Feilding Herald : January 19th 2012
13 THURSDAY, JANUARY 19, 2012 NEWS VCC Rally 2012 www.vccrally2012.co.nz OPEN DAY K.bł tçs( ｲ.｢_ｮł ıｮıb gıı(À A( .'ł KŸs¶ł̈ ë( js'×s'｡ìÀ ¥｡'̋sｳ ‾‾'̨ Gs'｡sbｳ ‾ｾC‾ Cｾs! ê ÖK! Ycpicpw･ TcegeqwtuY Gpvt┆ &32 Ejknftgﾂ wpfgt 34 ykv､ cﾂ cfwnバ HtgY @｡×ł <s ëŸｳ 1sｳ P｡u Oｯëtè KŸı'tｳ .Â Ksbþë'ÙP ²ｾｾ iıçë¶Ÿıh .( ̋ëgKŸsｳ ¥st｡b̋sｳ [ëｮıbgë̋ł Ksbþıu .( gëtł [ı̨ ,çı¶þıbh Óｴsgu <..̨ ¥tsŸŸh >Ÿsgh 1ëgKŸsｲh j.bþë'Ù Kı¶¶s'/ [sëŽ K.̋ıŸŸıbh K.̋ıŽ _bsë'h <sgçë.( Ysbs̋ł *.｡'¶ｳ ,sgtŸł K.̋ıŽ _ <.b̨ ̋ëg s'tŸı̨ ʼ bısggı ⁄Ÿı̨ RRR s'̨ tçsu_h ú｡gu tçł ⁄ı×ë''ë'ÙRRR 4315687AA St Stephen's doors open In bloom: Deryn Marshall arranges flowers on the altar ready for Sunday's services, as she has done for the past 10 years. Photo: LAURA WALTERS By LAURA WALTERS In keeping with the style of the Vintage Car Rally, Marton s St Stephen s Church will have its doors wide open for those who wish to visit the 140-year-old Anglican church. St Stephen s archdeacon the Rev Elizabeth Body said the church had done a lot for the community, and vice versa. It has been here for New Zealand for a long time. The church was built in 1871, and the first communion was held in 1873. St Stephen s was loosely styled on the Salisbury cathedral in England, however, a tighter budget meant the resemblance was not as striking as intended. Nevertheless the church had its own charm and character. Four years ago the church s interior was stripped and restored. The polished wood accentuated the grand stained-glass windows behind the altar. And in 2008 six local men spent 2000 hours restoring St Stephen s free-standing bell tower. The bell tower was one of the few free-standing towers in New Zea- land, and still rang every Sunday. Mrs Body said locals put so much time into the upkeep of the church because it was well loved. Between 2007 and 2010 the St Stephen s Women s Fellowship s Cushion Committee made tapestry cushions to cover all of the pews within the church. The cushion-makers each worked on an individual design that incor- porated a traditional church design, historic buildings from Rangitikei, or natural and farming scenes in the area. The church also worked on com- munity projects in the area. I dream of using the church for what is needed in the community, Mrs Body said. The church held three services every week, and usually had its doors open. However, St Stephen s would make a special effort to welcome visitors during the six days of the Vintage Car Rally. During the six rally days, Janu- ary 18, 19, 20, 24, 25 and 26, local tour guide John Vickers would be running hour-long day tours to a historic Marton building. Mr Vickers tours would be held at 11am and 2pm daily, and would cost $20 a person. The tour would start at the Calico Line, Tutaenui Rd intersection, and Mr Vickers said he hoped people would come along in their vintage cars. The home at the heart of the tour was Mr Vickers own home, Wood- leigh Farm. The Chapman-Taylor house was built more than 100 years ago, and had remained unchanged. The unique courtyard and general style of the home show the influence of the arts and craft movement. Mr Vickers said tour guests would have the chance to have a good look around the house during the hour- long tour. Bookings were not essential. For more information call John Vickers on 06 327 7280. Local history:The seventh annual edition of the Manawatu Journal of History was published late last year and has a strong Feilding content. Historical insights provided By BOBBIE NICHOLLS Older past pupils of Feilding Agricultural High School (FAHS Feilding High School) may recall senior mistress Victoria McKenzie, who taught com- mercial subjects from 1923, when the school was newly built on its present site. Her story is in the seventh edition of the Manawatu Journal of History. Miss McKenzie retired in 1954. The article also describes what it was like to be a teacher during her 32-year career at the school. The history of the Maori Catholic church of St Peter and St Paul at Kai Iwi (Te Arakura) marae, which was renovated and rededicated in 2010, is also featured. In another article, a concrete house at Te Arakura, designed by George Craw and built for roadmen in the 1920s, has drawn attention. Brian Hunter has contributed a detailed obituary of Grahame Guy which offers interesting reading about a man who contributed greatly to his com- munity over his long life, including rugby clubs, Lions, the New Zealand Dairy Board, Young Farmers, Pony Club and FAHS Old Pupils Associ- ation. In more recent years he became fully involved in the development of the Coach House Museum as his life spanned the years from horse-drawn vehicles to his death in October 2010. The Journal is available at Poppies Book Shop and Palmerston North Library.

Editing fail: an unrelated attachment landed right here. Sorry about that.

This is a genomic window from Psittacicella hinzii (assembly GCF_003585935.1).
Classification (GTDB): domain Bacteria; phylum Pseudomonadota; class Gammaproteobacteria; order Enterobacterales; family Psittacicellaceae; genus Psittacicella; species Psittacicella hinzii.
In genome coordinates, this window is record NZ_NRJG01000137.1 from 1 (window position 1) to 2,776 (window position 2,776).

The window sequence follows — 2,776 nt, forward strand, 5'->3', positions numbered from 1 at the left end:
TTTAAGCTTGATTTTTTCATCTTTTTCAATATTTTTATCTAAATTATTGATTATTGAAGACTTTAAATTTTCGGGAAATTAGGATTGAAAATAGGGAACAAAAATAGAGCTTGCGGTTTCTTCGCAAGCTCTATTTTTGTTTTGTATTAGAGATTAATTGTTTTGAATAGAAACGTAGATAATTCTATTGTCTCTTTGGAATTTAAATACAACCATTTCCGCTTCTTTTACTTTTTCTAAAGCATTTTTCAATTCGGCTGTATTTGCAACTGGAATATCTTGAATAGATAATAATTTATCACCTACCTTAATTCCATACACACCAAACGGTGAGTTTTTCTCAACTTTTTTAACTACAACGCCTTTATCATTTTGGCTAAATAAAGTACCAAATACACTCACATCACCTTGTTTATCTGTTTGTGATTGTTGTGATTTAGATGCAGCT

January 12th 2012
January 26th 2012